A recent case study reminds us that industrial 3D printing doesn’t just mean large industrial equipment.
It’s easy when thinking about automotive 3D printing to consider the big, flashy applications and technologies. Multi-million dollar industrial 3D printers bringing out metal chassis, splashy sports supercars with fully 3D printed bodies, and even customizable aspects often make the headlines these days.
But desktop and workbench extrusion-style 3D printers are perhaps making a bigger impact in the less-thrilling applications that make automotive manufacturing possible.
Automotive giant Nissan invested in its first BCN3D 3D printer in 2014. That system paid for itself after 3D printing its first three tools.
“When we started in 2014, for the first simple tool we wanted to print we were offered costs of around 400€ for machining. Instead, we did it here on our factory premises and with 3 tools we had already amortized the machine,” said Enric Ridao, Trim & Chassis Manufacturing Kaizen Engineer at Nissan Motor Ibérica Zona Franca, Barcelona.
Since then, the automotive company has set up a small farm of BCN3D systems, including the desktop Sigmax 3D printer and the larger Epsilon series. Nissan is also one of the first to bring in the recently BCN3D Smart Cabinet. More than 700 tools, jigs, and fixtures have emerged from the Nissan 3D printing setup.
BCN3D shares a look at some of Nissan’s specific uses. For example, just a few include:
- Windshield centring gauge fixture
- Material: TPU
- Cost: 8€
- Printing time: 14 h.
- Size: 100 x 120 x 80 mm
- Lateral drill positioning tool
- Material: ABS
- Cost: 18,50€
- Printing time: 32 h. / part
- Size: 700 x 700 x 12 mm
- Hood support tool
- Material: PLA
- Cost: 2,65€
- Printing time: 10 h.
- Size: 120 x 60 x 40 mm
- Tail light positioning gauge jig
- Material: TPU
- Cost: 0,40 €
- Printing time: 40 min.
- Size: 30 x 30 x 3 mm
The lower drill positioning tool is the largest and most expensive in the BCN3D ebook highlighting 3D printing usage at Nissan. A tool this size made traditionally would have had to be outsourced, machined, and shipped back to the manufacturer. Instead, it can be 3D printed on-site, as BCN3D explains of the large tool:
“Made up of 5 connected parts and 1000x400x15mm in size, this part makes a name for itself as the largest 3D printed part you can find in Nissan today. Each part of this positioning tool took an average of 15 hours to print using technical material ABS, each coming in at a cost of 21.50€. This part functions as an indicator for the drill location to keep consistency throughout each vehicle being assembled, and to provide ease-of-use to the operator. The tool also incorporates some bushings, which means that the part itself lasts longer, and damage to the plastic will be prevented.”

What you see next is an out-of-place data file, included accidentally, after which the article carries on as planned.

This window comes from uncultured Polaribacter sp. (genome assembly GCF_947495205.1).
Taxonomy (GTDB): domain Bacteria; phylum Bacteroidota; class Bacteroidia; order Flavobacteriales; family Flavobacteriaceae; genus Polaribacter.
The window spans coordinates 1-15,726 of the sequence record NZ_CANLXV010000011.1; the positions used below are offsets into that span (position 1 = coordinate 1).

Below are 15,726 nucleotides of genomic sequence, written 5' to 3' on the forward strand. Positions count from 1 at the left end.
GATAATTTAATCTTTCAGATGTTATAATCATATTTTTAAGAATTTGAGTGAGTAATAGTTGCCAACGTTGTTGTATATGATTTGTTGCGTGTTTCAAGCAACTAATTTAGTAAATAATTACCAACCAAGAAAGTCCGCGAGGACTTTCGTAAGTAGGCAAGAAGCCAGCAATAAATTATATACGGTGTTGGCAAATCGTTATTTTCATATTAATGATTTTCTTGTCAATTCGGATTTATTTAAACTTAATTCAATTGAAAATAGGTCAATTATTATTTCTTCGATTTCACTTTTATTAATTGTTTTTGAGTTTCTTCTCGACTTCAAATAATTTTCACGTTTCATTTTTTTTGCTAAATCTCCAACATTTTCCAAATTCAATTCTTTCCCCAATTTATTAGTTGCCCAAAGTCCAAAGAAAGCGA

Carlos Rellán Martínez, manager of maintenance & engineering facilities at Nissan Motor Ibérica Zona Franca, Barcelona, notes:
“The performance achieved in terms of reliability has been excellent. Our printer runs nearly 24 hours a day and every year we’re printing around 100 different jigs and tools for specific use in our processes.
Outsourcing tools to a mechanical supplier was 20 times more expensive than 3D printing the same parts, while the wait for tools went from a week down to one day. By introducing 3D printing, we have increased added value and generated low costs, without high delivery times. We have paid off the investment in the printers very quickly.”
Running an on-site 3D printer farm is keeping Nissan going, without the wait or costs associated with previously-standard sourcing. Tools, jigs, and fixtures shouldn’t be the limiting factors to assembly line productivity — and bringing 3D printing to the source of need is a nice solution.
Per BCN3D’s case study, Nissan is also exploring metal 3D printing options for even further incorporation of these technologies. There’s no one solution when it comes to manufacturing; 3D printing works best alongside traditional technologies, and, increasingly, alongside other 3D printings technologies too.